-Jamie McMurray: After controversially having damage due to the concrete breaking apart at Dover, McMurray is looking to have a cleaner race this weekend at Pocono. Though McMurray has never finished better than ninth at Pocono, he has been consistently inside the top-20 at the two-mile triangle.

-Brad Keselowski: Keselowski is coming off of a runner-up finish at Dover, and is now eighth in the points standings. However, he is utilizing a chassis that has yet to run on the track. After winning at Pocono in 2011, it has been all or nothing for the Michigan native. He has two top-six finishes since then, but also has two finishes outside of the top-15.

-Austin Dillon: Dillon is the most experienced of rookie drivers at Pocono. He has a pair of top-10 finishes at Pocono in two Camping World Truck Series events, but did not lead a single lap in either of those races. After running inside of the top-10 at the season-opener in Daytona, he has yet to crack the top-10 since. However, he has nine top-20s since the Daytona 500 and is solidly 15th in points.

-Kevin Harvick: Harvick has never won at Pocono in 26 starts and has led just five laps after completing over 4,500 laps over the course of his career at Pocono. He was arguably the only driver that could contend with Jimmie Johnson for the win at Dover, but ended up having to make an unscheduled pit stop and was on a pit cycle which was different from the leaders. Harvick has nine top-10s at Pocono, but it is safe to say that he will be a contender this weekend.

-Kasey Kahne: Kahne has been underperforming this year compared to his teammates at Hendrick Motorsports. After winning at Pocono in August of last season, Kahne should feel fairly confident this weekend. The No. 5 team is utilizing the chassis which they used to finish third with at Kansas. Although he has been successful at Pocono in the past, Kahne has an average finish of 17th as he has been involved in multiple wrecks at the track.

-Michael Annett: Annett, like most of the rookie drivers, has never run a race at Pocono. Coming off of what would have been a solid run at Dover had he not experienced trouble to put him over20 laps down, Annett could have a decent race at Pocono.

-Marcos Ambrose: Ambrose compares Pocono to a road course since drivers have to attack each corner differently from one another. In a year where he has just two top-fives, each at short tracks, Ambrose needs a solid run at a larger track. He has six top-20 finishes at Pocono in 10 races, but also has two top-10s.

-Danica Patrick: This could be opportunity weekend for Patrick. However, she is using a car that has been nothing better than mediocre this weekend, and she struggled mightily at Pocono in 2013. If she could have a clean race, Patrick should be able to run inside of the top-25 this weekend.

-Denny Hamlin: Hamlin won his first pair of races in the NASCAR Sprint Cup Series at Pocono back in 2006. He has two more wins at Pocono, but has yet to win at Pocono since the track was resurfaced. Hamlin has led 11 of the 16 races he has started at Pocono, but did not lead a single lap in either event at Pocono in 2013. Besides winning at Talladega, he has been inconsistent this year, especially on the larger tracks.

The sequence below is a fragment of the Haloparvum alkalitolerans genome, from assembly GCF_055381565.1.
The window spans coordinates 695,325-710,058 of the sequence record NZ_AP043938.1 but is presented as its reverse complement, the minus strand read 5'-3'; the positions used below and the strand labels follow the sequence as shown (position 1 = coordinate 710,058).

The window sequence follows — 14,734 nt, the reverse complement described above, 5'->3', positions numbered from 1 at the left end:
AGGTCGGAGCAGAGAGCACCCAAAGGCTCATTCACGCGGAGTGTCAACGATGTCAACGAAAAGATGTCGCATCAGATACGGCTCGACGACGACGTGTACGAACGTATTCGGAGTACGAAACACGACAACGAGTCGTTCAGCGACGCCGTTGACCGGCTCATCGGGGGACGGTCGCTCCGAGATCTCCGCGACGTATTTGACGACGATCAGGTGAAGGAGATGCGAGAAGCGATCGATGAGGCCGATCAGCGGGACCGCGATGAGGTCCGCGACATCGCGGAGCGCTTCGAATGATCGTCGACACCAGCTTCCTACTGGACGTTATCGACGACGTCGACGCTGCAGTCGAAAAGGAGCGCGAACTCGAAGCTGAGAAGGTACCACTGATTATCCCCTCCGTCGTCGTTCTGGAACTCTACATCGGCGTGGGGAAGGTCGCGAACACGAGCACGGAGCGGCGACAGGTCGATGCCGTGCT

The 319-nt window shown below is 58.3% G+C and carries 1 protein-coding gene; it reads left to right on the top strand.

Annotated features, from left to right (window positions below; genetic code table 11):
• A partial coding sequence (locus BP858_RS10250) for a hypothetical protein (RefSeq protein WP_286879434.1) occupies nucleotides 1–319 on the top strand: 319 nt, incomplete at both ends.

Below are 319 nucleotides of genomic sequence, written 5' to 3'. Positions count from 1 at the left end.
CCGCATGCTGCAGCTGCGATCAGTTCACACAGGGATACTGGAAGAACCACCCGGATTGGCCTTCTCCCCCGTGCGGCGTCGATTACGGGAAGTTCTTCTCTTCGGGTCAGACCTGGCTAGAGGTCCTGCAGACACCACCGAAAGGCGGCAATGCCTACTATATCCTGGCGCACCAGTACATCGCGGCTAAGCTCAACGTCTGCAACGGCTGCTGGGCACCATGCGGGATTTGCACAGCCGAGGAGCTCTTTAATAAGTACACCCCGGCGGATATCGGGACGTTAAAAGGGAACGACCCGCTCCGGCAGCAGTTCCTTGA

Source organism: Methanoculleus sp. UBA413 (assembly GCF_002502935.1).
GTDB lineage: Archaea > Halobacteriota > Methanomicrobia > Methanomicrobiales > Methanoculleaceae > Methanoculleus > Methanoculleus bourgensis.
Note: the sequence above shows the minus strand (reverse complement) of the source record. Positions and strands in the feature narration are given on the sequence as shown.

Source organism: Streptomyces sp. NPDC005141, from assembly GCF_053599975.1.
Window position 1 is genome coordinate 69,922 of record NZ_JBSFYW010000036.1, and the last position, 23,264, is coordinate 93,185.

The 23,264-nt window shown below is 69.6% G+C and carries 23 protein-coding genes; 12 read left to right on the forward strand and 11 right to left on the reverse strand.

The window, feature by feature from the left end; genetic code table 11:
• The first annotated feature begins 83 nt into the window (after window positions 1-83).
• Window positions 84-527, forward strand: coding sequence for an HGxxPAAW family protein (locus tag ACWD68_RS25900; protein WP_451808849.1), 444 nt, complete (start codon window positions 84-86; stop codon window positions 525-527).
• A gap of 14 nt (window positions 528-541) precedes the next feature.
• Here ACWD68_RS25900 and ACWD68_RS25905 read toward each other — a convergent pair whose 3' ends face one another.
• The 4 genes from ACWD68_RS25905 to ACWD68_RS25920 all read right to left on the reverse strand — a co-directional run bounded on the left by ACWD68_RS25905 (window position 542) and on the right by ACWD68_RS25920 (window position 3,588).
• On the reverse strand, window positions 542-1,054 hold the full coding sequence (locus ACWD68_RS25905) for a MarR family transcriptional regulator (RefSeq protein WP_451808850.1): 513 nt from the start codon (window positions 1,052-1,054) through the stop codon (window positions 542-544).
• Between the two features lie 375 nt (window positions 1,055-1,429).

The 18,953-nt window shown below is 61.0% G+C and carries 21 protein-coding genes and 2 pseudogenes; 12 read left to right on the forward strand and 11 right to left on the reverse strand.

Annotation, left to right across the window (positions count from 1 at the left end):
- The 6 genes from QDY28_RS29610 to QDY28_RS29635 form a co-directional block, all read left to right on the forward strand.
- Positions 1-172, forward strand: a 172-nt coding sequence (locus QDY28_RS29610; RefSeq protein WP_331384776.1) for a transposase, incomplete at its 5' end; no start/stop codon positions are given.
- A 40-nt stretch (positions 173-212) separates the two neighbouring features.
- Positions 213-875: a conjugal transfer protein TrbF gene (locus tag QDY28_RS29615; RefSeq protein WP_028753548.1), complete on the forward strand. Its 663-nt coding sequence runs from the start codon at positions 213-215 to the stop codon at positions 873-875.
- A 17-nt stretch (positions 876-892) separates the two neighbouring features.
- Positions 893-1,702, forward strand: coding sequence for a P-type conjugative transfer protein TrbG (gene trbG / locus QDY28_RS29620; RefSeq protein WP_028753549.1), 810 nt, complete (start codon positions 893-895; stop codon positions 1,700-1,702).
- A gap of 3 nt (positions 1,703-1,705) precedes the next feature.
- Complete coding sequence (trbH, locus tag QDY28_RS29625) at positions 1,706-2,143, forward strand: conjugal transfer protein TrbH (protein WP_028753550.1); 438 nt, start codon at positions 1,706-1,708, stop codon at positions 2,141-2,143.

-Casey Mears: Mears has had a solid year after Germain Racing created an alliance with Richard Childress Racing. Pocono has been one of his better tracks in the past, and finished inside of the top-25 in both races last year. Currently, he sits 24th in points with six top-15s after 13 races into the 2014 season.

 -Tony Stewart: Stewart is coming off of his best race of the year at Dover. He ran inside the top-10 through all 400 miles, and was going to be a contender for the win had the caution not come out late in the race and he was able to save enough fuel. He won his first race as an owner-driver at Pocono in 2009, and has run very well since the repave. In 30 starts at Pocono, Stewart has 22 top-10s with an average finish of 11th.

-Clint Bowyer: Bowyer has been solid at Pocono in each of the last four races at the track. He has seven top-10s in 16 starts at Dover, but has not contended for a win at the track since 2010. Bowyer enters Pocono 17th in points, but is coming off of one of his better races this year at Dover.

-Greg Biffle: With speculation growing that he might stay at Roush-Fenway Racing, Biffle has finished outside of the top-15 in three straight races. With RFR’s inconsistency this year, Biffle needs a solid run. He finished runner-up during this race last year, but has been inconsistent at the larger tracks this season. With a win at Pocono in 2010, Biffle is looking to regain his momentum as he is now 16th in points.

-Ricky Stenhouse Jr.: Stenhouse Jr. struggled in both Pocono races in his rookie year – finishing 26th and 24th, respectively. He has dropped to 26th in points after eight finishes of 22nd or worse this season.

-Kyle Busch: Along with Hamlin, Busch has just been missing a little something on the larger tracks which has prevented him from going to victory lane. He has never won at Pocono, and it is one of his worst tracks with an average finish of 17.8 in 18 starts. Currently, Busch sits seventh in points, even after getting wrecked by Bowyer last weekend at Dover. He has seven top-10s at Pocono, and is looking for his third straight finish of eighth or better at the Tricky Triangle.

-Matt Kenseth: Kenseth has started off races slow this year, but begins to contend for the win after the halfway mark, just like his days at Roush-Fenway Racing. Coming off of back-to-back third-place finishes, Kenseth has momentum on his side. Pocono was one of the few tracks which Kenseth struggled at in 2013, and has done so for the majority of his career. In 28 races at Pocono, Kenseth has just 10 top-10s with a best finish of third in 2003 – his championship season.